Locking Down The Perimeter Of Your Construction Site
Construction site theft costs thousands and causes project delays. Find out how to secure your perimeter with this guide.
21% of construction sites are robbed on a weekly basis according to the findings of a survey conducted by the Chartered Institute of Building. Thieves are attracted to valuable machinery which is often left unsecured as well as the resell potential of raw materials such as scaffolding which are extremely challenging for the police to trace. Even though theft and vandalism has cost the UK construction sector as much as £800 million last year alone, site owners still need help understanding how and why they can lock down their building sites. Identifying the most common entry points for intruders is the first step in preventing such crime.
Most construction sites have a clearly defined perimeter, to safeguard the public as much as workers on the project. But the perimeter fencing can often be scaled too easily, allowing easy access for anyone who is good at climbing or has access to a ladder. By using flat sided hoardings, you have a better chance of preventing climbers. The height should be a minimum of 2.4 metres, and preferably 3 metres which would offer added security, particularly if you add intrusion detection and a video verification alarm system.
Remember that not all construction sites are based around new development works, but the project may be taking place on an existing property with an adjacent building attached. In this case, thieves may be able to gain entry from the neighbouring premises, through an open window or fire escape.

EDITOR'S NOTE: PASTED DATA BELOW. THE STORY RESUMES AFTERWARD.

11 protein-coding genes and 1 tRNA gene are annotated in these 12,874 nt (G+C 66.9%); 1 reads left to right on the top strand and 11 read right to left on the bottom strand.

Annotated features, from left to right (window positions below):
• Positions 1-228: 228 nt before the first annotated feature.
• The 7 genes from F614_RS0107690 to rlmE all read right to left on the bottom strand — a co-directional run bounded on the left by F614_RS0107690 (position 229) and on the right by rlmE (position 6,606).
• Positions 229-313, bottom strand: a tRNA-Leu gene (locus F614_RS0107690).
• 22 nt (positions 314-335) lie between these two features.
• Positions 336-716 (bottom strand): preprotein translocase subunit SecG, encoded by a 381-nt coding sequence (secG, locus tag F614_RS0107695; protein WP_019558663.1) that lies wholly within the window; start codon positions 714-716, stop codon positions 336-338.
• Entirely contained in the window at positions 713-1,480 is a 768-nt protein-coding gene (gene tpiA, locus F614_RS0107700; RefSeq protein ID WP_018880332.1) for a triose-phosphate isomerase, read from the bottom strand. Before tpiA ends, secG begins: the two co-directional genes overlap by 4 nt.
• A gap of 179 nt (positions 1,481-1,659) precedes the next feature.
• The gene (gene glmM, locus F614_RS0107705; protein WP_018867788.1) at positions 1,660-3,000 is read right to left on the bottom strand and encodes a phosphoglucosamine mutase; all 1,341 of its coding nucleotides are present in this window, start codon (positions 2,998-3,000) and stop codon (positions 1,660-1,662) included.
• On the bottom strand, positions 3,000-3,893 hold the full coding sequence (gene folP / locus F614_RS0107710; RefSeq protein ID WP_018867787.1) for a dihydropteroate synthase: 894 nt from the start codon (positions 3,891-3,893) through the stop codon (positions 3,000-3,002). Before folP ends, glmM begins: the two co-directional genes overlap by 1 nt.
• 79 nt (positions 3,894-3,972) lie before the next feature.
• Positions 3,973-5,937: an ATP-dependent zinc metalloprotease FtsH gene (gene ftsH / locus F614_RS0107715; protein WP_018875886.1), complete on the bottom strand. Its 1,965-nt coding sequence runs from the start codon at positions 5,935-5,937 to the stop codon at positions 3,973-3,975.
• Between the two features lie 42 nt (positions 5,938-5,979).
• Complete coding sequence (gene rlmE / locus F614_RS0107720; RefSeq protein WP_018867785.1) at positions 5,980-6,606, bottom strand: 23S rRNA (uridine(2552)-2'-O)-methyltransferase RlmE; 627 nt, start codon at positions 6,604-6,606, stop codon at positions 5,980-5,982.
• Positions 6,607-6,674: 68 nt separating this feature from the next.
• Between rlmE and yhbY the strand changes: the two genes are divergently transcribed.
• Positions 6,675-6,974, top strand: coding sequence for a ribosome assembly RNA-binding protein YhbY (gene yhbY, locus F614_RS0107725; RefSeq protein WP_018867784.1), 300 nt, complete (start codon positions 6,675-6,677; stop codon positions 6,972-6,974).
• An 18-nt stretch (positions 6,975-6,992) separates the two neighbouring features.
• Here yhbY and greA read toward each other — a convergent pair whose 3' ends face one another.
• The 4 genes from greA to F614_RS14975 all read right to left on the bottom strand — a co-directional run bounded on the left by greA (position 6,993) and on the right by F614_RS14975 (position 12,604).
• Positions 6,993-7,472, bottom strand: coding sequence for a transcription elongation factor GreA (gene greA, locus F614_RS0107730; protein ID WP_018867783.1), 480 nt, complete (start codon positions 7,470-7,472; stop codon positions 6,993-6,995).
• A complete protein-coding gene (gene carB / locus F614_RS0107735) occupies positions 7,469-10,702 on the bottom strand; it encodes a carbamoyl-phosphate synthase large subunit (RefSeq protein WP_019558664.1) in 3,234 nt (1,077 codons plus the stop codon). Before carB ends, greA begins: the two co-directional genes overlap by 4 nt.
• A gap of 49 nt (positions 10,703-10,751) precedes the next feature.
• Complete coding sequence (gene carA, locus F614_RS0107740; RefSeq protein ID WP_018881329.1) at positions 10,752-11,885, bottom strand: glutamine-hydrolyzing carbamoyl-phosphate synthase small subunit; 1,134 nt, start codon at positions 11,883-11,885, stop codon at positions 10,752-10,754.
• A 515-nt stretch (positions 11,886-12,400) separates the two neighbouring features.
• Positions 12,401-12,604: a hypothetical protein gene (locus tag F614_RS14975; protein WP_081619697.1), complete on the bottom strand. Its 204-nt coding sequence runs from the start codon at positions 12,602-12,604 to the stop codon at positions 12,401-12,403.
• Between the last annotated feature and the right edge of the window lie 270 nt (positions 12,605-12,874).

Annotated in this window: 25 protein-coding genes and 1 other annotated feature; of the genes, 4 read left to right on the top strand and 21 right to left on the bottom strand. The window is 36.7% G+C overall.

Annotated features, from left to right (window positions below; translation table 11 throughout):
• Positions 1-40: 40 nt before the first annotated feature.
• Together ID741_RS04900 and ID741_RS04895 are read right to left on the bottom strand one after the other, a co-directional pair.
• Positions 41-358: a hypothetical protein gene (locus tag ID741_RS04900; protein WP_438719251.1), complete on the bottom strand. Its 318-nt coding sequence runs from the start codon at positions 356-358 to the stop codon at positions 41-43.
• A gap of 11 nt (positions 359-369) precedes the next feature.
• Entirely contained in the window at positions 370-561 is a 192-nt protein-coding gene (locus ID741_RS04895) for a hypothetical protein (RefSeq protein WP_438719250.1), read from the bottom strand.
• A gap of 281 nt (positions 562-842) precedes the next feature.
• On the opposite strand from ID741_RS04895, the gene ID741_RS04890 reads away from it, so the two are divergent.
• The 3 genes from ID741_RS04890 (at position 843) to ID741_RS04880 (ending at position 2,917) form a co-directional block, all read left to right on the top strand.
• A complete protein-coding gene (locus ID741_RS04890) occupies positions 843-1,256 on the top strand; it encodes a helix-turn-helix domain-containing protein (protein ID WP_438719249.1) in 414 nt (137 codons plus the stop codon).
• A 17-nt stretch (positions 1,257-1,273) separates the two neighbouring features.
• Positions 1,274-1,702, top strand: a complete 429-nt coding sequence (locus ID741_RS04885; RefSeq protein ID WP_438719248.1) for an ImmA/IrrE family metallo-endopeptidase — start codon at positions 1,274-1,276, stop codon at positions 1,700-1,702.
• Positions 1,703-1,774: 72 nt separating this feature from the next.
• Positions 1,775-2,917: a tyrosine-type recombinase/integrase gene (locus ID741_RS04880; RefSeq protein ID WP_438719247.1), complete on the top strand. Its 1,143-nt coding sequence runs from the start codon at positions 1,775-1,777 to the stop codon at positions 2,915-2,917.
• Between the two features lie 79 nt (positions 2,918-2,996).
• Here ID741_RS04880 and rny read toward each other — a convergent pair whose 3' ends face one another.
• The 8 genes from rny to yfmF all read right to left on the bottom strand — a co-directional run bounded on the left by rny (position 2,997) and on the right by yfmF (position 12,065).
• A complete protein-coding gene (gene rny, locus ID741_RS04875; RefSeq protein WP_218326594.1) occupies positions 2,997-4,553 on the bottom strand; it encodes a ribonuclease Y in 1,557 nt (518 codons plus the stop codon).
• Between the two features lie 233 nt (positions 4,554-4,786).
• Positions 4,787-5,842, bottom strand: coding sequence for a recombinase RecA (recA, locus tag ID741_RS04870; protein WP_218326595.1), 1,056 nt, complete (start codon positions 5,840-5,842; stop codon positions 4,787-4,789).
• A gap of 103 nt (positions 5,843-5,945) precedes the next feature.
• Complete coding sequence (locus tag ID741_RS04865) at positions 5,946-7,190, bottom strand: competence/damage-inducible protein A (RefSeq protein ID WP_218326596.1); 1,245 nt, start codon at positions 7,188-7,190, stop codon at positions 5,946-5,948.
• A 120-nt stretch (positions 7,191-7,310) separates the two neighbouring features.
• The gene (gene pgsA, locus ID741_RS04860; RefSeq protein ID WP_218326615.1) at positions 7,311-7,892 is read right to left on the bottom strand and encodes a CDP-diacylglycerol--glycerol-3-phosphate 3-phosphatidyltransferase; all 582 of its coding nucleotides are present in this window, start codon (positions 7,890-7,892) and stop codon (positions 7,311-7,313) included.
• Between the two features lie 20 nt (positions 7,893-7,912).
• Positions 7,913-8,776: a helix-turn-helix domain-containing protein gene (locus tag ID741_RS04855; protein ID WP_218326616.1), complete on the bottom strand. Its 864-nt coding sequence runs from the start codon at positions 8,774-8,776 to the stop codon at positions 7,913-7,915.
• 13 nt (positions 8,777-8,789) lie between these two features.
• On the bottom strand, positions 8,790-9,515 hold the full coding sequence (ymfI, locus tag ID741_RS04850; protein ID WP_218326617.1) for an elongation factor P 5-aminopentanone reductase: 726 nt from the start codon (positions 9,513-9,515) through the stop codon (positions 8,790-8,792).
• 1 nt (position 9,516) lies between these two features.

Not only is scaffolding of value to thieves, but it also makes a fantastic entry and exit route into an unsecured construction site. Scaffolding protection beams are an effective way to prevent climbers, as is the chaining of planks alongside ladders to stop the use of rungs.
The Front Gate
All too often, thieves are able to wander onto a construction site right through the front gate. Unauthorised personnel, namely your determined thief, can pose as a construction worker and gain access to tools, machinery and construction vehicles. Access control systems can be used which use token-based access and identity management to ensure that only those with a legitimate right to be there are allowed entry to the site.
Depending on the layout of your construction site, you might end up with some dark areas around the perimeter that suffer from a lack of visibility. When planning your building site security, walk around the outside of your site and take note of any spots that are overshadowed by trees or back onto a dark alleyway, both of which would make great places for criminals to lurk and gain access. If there are any black spots which aren’t being picked up on your CCTV cameras, then this also needs to be addressed by adding an extra camera angle to your setup.
If you want to save money and reduce project delays, then it’s time to deter criminals from your building site. Contact professional construction security specialists to help you lock down your perimeter.